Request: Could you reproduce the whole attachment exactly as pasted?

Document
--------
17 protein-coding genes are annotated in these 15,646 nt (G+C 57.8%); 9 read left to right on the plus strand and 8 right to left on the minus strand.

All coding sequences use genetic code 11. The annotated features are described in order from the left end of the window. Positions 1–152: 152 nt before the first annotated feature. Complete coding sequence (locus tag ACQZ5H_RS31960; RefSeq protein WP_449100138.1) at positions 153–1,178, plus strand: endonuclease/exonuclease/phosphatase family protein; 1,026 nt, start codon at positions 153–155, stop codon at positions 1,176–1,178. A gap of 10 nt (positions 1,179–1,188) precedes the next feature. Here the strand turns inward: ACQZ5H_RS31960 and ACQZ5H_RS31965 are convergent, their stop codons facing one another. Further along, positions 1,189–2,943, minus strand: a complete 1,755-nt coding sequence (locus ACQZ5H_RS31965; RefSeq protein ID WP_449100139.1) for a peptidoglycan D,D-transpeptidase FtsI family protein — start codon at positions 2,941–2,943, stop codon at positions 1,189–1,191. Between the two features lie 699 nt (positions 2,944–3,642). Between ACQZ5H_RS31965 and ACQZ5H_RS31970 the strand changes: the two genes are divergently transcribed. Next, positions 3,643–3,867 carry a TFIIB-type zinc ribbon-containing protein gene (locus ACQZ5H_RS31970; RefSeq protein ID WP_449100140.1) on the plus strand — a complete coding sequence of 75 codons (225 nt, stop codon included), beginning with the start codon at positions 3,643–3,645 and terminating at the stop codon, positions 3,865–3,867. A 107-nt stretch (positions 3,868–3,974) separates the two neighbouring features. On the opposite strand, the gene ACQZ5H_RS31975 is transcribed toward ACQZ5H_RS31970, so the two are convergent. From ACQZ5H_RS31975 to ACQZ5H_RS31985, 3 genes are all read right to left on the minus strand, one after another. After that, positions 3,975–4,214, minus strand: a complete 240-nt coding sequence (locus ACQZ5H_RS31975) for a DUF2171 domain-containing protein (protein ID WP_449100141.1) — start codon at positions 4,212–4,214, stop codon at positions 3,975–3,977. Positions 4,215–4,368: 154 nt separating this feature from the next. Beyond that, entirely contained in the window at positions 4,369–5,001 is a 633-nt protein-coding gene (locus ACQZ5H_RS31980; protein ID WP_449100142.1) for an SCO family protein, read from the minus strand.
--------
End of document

17 protein-coding genes are annotated in these 15,646 nt (G+C 57.8%); 9 read left to right on the plus strand and 8 right to left on the minus strand.

All coding sequences use genetic code 11. The annotated features are described in order from the left end of the window. Positions 1–152: 152 nt before the first annotated feature. Complete coding sequence (locus tag ACQZ5H_RS31960; RefSeq protein WP_449100138.1) at positions 153–1,178, plus strand: endonuclease/exonuclease/phosphatase family protein; 1,026 nt, start codon at positions 153–155, stop codon at positions 1,176–1,178. A gap of 10 nt (positions 1,179–1,188) precedes the next feature. Here the strand turns inward: ACQZ5H_RS31960 and ACQZ5H_RS31965 are convergent, their stop codons facing one another. Further along, positions 1,189–2,943, minus strand: a complete 1,755-nt coding sequence (locus ACQZ5H_RS31965; RefSeq protein ID WP_449100139.1) for a peptidoglycan D,D-transpeptidase FtsI family protein — start codon at positions 2,941–2,943, stop codon at positions 1,189–1,191. Between the two features lie 699 nt (positions 2,944–3,642). Between ACQZ5H_RS31965 and ACQZ5H_RS31970 the strand changes: the two genes are divergently transcribed. Next, positions 3,643–3,867 carry a TFIIB-type zinc ribbon-containing protein gene (locus ACQZ5H_RS31970; RefSeq protein ID WP_449100140.1) on the plus strand — a complete coding sequence of 75 codons (225 nt, stop codon included), beginning with the start codon at positions 3,643–3,645 and terminating at the stop codon, positions 3,865–3,867. A 107-nt stretch (positions 3,868–3,974) separates the two neighbouring features. On the opposite strand, the gene ACQZ5H_RS31975 is transcribed toward ACQZ5H_RS31970, so the two are convergent. From ACQZ5H_RS31975 to ACQZ5H_RS31985, 3 genes are all read right to left on the minus strand, one after another. After that, positions 3,975–4,214, minus strand: a complete 240-nt coding sequence (locus ACQZ5H_RS31975) for a DUF2171 domain-containing protein (protein ID WP_449100141.1) — start codon at positions 4,212–4,214, stop codon at positions 3,975–3,977. Positions 4,215–4,368: 154 nt separating this feature from the next. Beyond that, entirely contained in the window at positions 4,369–5,001 is a 633-nt protein-coding gene (locus ACQZ5H_RS31980; protein ID WP_449100142.1) for an SCO family protein, read from the minus strand.